Post #7.11, Thursday, April 23, 2020

Historical setting: 562 C.E. Gaul, but Lazarus is remembering Clovis in 495

“Why do I remember bits of times that make an argument with the kind doctor?  I want to refute these politics that Dr. Neifus doesn’t even think belong in this generation. I defend.

         “That King, Clovis, has no respect for the faith.”

         “Brother Lazarus how can you think the first baptised Christian King of the Franks didn’t respect the Church? He is a saint you know.”

         I should keep these thoughts to myself. I can hardly imagine Clovis a saint. Clovis is always blundering into sacramental things in a most unholy way. Some of us see his antics as heresy; others excuse power plays as signs of greatness. We have to wonder if it is by pagan superstition or by holy miracle that he declared himself Christian in the first place. He claims to have made his raucous style of negotiation directly with Christ.

         — [His prayer] If You grant me victory over these enemies, and if I experience the power people dedicated to Your name claim… then I shall believe in You… — [Footnote 1]

          He assumes God is like any other crowned head and is soon going to pay him écuage to keep the peace; which of course Clovis doesn’t keep. He only sells his promise then breaks it and executes his victim. He hasn’t the slightest thought of Jesus’s pacifism. He plays God like a chess piece.  Dear God, surely you must already know this, and yet…

         Now the doctor is questioning my knowledge of the King’s commitment. “How can you say the first Christian King of the Franks didn’t respect the Church?”

         I’m sure I saw this myself when I was working at the inks. The king’s guards came into the monastery where we were working. I can only try to explain to the doctor what I saw.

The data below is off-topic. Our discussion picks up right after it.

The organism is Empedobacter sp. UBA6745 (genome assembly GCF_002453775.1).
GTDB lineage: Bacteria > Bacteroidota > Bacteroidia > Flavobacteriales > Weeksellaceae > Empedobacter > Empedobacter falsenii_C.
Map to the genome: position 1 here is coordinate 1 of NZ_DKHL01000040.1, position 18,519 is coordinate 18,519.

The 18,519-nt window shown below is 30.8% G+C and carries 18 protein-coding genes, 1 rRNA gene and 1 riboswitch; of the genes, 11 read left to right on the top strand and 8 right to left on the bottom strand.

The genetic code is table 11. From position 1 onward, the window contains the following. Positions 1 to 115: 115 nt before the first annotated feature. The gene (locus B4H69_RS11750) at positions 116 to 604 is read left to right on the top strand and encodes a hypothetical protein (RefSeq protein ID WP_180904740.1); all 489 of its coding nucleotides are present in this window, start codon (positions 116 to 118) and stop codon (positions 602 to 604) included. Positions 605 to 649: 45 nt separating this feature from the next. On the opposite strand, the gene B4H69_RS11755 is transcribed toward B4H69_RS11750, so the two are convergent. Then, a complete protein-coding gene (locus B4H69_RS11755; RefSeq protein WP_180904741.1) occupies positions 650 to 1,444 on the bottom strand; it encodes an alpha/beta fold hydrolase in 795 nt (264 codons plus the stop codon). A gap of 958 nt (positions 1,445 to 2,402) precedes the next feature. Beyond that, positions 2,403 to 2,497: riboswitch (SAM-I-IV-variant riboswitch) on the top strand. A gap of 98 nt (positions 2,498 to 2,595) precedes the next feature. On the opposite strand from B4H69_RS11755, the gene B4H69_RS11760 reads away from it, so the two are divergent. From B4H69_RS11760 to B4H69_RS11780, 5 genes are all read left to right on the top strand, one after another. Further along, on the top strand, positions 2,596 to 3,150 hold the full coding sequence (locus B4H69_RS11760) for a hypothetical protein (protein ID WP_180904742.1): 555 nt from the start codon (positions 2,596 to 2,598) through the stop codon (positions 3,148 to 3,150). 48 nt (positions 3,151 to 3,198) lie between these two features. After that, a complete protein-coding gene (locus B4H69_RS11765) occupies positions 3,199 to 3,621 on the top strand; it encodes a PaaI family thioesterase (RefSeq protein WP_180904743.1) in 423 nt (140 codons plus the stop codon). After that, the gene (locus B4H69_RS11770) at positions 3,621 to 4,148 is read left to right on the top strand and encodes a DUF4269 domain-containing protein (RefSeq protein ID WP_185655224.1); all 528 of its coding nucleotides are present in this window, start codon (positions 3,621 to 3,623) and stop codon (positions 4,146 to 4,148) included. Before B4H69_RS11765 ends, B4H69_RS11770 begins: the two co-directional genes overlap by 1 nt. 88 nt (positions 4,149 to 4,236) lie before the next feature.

“The King’s guards brought Clovis’s captives into the monastery.  Chararic and Chararic’s son were said to be disloyal to the king. Clovis demanded they both be shaven and shorn with the monk’s tonsure. Then the king demanded Chararic be ordained as a priest and his son as a deacon. Doctor, how holy could be those Christian orders? Clovis only wanted to humiliate Chararic before their executions. It was nothing like a king respectful of Christianity. Really Doctor, I do remember some things.”[Footnote 2]

         “Lazarus, my boy, you need to give yourself time to heal. Let not the ancient times bother you now.”

(Come back Tuesday, April 28)

Footnote 1   Gregory of Tours: The Merovignians edited and translated by Murray, Alexander Callander, series edited by Paul E. Dutton, “Readings in medieval Civilization and Cultures: X, Petersborough, Ontario: Broadview Press, 2006. p. 10.

Footnote 2 Ibid. p. 20.

Published by J.K. Marlin

Retired church playwright learning new art forms-- fiction writing, in historical context and now blogging these stories. The Lazarus Pages have a recurring character -- best friend of Jesus -- repeatedly waking to life in various periods of church history and spirituality.

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